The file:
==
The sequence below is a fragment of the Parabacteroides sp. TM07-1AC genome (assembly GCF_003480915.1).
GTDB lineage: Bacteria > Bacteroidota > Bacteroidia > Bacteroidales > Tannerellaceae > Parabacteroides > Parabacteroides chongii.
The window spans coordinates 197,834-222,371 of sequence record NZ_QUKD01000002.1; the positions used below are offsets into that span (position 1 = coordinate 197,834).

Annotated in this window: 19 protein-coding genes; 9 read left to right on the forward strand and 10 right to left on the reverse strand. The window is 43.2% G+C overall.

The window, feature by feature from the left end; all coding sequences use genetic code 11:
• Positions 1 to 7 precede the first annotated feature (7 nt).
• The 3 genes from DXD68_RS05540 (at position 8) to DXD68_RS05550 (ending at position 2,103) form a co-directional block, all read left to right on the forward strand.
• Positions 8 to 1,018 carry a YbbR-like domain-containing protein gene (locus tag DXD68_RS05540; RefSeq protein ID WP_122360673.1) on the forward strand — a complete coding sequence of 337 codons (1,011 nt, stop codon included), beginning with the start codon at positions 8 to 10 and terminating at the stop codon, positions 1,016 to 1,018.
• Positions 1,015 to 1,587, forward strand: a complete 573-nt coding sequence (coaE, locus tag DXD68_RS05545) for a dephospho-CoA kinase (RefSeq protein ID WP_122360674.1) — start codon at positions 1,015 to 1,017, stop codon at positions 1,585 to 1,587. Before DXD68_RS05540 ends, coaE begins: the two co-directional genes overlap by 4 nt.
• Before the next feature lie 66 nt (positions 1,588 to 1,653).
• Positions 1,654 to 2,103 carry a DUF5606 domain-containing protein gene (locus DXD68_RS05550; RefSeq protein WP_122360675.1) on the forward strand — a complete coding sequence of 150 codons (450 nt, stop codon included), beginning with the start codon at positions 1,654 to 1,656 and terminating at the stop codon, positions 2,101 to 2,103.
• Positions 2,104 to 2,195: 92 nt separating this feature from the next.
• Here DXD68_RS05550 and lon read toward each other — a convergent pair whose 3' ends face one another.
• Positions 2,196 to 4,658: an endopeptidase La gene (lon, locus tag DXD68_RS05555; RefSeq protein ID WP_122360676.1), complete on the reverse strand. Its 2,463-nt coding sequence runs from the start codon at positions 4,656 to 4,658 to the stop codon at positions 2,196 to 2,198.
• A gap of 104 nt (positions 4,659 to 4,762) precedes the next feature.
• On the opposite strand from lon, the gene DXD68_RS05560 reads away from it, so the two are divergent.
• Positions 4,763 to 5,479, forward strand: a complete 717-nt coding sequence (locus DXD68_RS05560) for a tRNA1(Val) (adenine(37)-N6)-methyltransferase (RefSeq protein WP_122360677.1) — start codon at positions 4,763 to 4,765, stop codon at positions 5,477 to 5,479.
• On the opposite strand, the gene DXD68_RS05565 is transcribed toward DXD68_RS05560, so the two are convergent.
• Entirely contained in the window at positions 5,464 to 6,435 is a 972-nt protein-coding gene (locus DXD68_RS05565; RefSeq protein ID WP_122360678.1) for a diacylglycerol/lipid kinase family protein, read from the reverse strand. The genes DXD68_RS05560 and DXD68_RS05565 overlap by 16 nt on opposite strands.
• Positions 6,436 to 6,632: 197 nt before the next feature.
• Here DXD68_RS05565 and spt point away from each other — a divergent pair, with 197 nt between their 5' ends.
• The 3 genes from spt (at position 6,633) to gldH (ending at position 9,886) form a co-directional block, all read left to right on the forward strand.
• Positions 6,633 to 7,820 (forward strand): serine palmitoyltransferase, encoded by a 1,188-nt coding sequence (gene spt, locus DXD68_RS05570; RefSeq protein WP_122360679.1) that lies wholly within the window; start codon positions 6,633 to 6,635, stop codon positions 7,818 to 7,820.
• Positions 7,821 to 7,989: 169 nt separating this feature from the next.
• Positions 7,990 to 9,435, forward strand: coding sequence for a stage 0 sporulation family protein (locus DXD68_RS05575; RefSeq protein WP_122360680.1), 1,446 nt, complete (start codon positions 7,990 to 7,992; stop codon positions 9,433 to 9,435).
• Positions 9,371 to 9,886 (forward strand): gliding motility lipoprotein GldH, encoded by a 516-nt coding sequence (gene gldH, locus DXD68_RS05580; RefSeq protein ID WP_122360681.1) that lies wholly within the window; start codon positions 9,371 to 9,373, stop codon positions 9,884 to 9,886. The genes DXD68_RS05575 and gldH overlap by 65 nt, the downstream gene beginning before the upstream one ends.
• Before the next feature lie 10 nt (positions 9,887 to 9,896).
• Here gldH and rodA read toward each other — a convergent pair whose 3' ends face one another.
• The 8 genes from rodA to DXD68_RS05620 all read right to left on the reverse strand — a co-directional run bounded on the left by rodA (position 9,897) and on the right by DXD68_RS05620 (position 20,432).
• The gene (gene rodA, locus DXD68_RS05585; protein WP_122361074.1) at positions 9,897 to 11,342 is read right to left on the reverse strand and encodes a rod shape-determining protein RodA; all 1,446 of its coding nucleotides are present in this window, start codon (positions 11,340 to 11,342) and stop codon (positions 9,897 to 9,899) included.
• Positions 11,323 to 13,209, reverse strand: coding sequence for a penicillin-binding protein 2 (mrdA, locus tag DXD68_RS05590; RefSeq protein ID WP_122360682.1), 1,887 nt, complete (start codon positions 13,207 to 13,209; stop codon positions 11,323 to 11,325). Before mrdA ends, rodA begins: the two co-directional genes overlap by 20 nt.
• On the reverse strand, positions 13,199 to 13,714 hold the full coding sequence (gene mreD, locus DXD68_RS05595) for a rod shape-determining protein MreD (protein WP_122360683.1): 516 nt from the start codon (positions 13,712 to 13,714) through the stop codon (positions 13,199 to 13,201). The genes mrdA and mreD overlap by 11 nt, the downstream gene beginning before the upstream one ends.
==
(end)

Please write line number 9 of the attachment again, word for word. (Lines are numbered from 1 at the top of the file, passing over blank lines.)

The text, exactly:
• Positions 1,015 to 1,587, forward strand: a complete 573-nt coding sequence (coaE, locus tag DXD68_RS05545) for a dephospho-CoA kinase (RefSeq protein ID WP_122360674.1) — start codon at positions 1,015 to 1,017, stop codon at positions 1,585 to 1,587. Before DXD68_RS05540 ends, coaE begins: the two co-directional genes overlap by 4 nt.